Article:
Underpaid mothers

At first, this article made me laugh. But as I continued to read, I realized how very serious they were.  Don’t get me wrong, I didn’t laugh because I think mothers aren’t worth that. The article indicates that if a mother were to get paid for the many roles she plays at home, she would earn approximately $134,121 annually. That’s for a stay-at-home mom. For mothers that have full-time jobs and then come home to do all the motherly things, they should get an additional $85,876 on top of their actual salary.

I totally agree with thier assesment, but I didn’t think anyone would actually put numbers on it. Most people know that mothers work harder than many full-time employees.

But any mother is going to tell you that they do it for the love of their kids. And that’s a good thing. If we started paying mothers, what kind of world would this become? It’s not one of those responsilities that requires money. It’s the blessings of raising children properly and then seeing them grow and eventually contribute to society.

My wife is completly happy with her $700/month budget 😉

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6 Responses

  1. Emily says:

    I agree. Money would totally de-value motherhood. I love my “job” and would not trade it for the world. I just feel bad for the moms who have to work outside the home. Now about the 700 a month…ok, ok, I guess it’s reasonable 🙂

  2. Craig says:

    Interesting thesis, dubious methodology.

    Here again were the jobs used for comparison: “housekeeper, day-care teacher, cook, computer operator, laundry machine operator, janitor, facilities manager, van driver, chief executive and psychologist”.

    I think one would be hard-pressed to argue that these aren’t highly strained analogies. Would your state certify every mother as a clinical psychologist? Would AOL hire every mother as a computer operator? Would a five-star restaurant hire every mother as their chef? Would Pepsi want every mother for their CEO?

    It’s clear that they broke down the average mother’s day into hours spent accomplishing each role and tried to find comparable professions, but the problem is that even in the comparable professions the level of training and professional responsibility is not the same. Consider the scaling factors alone in translating the CEO position in an average company with the position as the family’s chief executive, especially given the average family’s negligible revenues. 🙂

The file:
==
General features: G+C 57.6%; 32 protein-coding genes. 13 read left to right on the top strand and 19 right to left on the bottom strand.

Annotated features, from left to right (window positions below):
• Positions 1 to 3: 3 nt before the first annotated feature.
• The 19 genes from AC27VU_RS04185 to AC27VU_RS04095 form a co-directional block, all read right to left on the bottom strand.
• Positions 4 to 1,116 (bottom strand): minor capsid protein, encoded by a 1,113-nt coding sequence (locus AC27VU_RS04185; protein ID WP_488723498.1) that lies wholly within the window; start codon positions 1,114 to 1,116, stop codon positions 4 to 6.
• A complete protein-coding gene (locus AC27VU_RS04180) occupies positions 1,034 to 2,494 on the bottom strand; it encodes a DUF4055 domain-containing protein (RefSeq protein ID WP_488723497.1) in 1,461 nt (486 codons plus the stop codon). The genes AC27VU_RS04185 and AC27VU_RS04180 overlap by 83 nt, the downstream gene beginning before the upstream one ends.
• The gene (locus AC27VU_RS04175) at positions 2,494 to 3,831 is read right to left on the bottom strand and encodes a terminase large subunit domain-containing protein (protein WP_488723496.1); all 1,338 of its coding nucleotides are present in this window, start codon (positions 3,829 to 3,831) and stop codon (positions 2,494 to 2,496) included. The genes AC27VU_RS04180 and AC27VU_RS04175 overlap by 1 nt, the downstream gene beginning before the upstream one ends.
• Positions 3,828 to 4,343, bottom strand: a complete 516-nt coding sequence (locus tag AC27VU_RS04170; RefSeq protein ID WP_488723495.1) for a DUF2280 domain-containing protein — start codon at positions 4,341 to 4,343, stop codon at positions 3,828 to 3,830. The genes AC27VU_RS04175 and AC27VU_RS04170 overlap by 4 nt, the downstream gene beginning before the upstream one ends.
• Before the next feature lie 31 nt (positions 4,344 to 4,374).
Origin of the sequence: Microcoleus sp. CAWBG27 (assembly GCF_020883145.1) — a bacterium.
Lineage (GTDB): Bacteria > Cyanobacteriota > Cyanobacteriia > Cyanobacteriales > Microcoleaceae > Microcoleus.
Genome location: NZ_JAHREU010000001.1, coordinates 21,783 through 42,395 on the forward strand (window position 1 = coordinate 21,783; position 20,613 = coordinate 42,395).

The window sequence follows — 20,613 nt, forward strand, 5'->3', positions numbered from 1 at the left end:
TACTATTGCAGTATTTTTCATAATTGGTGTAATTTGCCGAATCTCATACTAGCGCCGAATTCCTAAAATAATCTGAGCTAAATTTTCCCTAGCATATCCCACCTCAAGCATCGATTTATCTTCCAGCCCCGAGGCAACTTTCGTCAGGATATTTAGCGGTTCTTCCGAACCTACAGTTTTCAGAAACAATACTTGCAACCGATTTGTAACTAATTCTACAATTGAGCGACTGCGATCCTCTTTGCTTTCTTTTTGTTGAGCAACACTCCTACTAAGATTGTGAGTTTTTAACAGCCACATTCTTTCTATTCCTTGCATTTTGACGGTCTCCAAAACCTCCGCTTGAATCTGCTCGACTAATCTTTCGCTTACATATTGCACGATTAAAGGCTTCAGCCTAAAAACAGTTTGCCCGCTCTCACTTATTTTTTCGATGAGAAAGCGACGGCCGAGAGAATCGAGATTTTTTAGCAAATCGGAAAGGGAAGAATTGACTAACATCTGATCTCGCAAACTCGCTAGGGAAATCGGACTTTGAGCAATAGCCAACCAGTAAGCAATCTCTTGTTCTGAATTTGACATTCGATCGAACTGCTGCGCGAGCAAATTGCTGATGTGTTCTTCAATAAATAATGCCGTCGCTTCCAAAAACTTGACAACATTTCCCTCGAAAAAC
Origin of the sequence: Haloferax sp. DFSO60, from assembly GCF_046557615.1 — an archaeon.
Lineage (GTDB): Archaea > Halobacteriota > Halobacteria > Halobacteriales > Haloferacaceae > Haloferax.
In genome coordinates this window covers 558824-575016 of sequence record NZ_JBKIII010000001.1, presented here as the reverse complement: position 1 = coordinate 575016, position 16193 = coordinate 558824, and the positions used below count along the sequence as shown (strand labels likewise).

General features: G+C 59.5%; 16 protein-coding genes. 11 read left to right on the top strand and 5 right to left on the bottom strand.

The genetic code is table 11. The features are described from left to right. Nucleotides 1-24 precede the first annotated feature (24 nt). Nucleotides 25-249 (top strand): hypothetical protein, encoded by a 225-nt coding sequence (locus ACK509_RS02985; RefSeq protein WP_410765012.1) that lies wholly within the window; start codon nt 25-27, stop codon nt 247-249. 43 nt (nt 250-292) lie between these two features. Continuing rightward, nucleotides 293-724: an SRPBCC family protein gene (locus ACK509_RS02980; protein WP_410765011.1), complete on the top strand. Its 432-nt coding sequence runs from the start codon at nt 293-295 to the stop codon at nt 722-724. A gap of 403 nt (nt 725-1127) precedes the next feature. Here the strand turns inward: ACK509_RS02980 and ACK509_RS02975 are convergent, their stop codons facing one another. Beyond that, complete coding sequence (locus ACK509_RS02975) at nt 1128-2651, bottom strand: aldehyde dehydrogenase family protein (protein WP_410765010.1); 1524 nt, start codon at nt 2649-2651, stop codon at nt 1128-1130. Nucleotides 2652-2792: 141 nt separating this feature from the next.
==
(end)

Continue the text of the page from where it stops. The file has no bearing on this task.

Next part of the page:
I’m inclined to believe that the most comparable role listed is that of day-care teacher, although in-home daycare operator would be even better. So, just ask my mom what she makes in that position and you’re probably pretty close to the market value of mothering.

  3. Reluctant says:

    Craig, You destroyed the fun of this post 😉 You are probably right, but it’s still fun to try to put a dollar value on what mothers do.

    And of course, we all know there are worth more than what the article indicated.

  4. Zac says:

    Well, that’s a new idea. But there seems to be something wrong with the idea that a mother gets paid for doing her job. It would be like a college athlete getting paid to play, but even more extreme. I do think the mother is deserving, but the idea is a little creepy. It’s almost like her family would become the employer and she would be demoted from a mother to a super-nanny. Ughh!
    Zac

  5. Emily says:

    It kind of devalues the Mother role. Doesn’t make it as noble of a calling eh? emphasize the word “calling.” But don’t get me wrong, I could always use the extra moola!

  6. Emily says:

    Sorry, I commented twice saying some of the same stuff. Bare with me, I’m lacking sleep.

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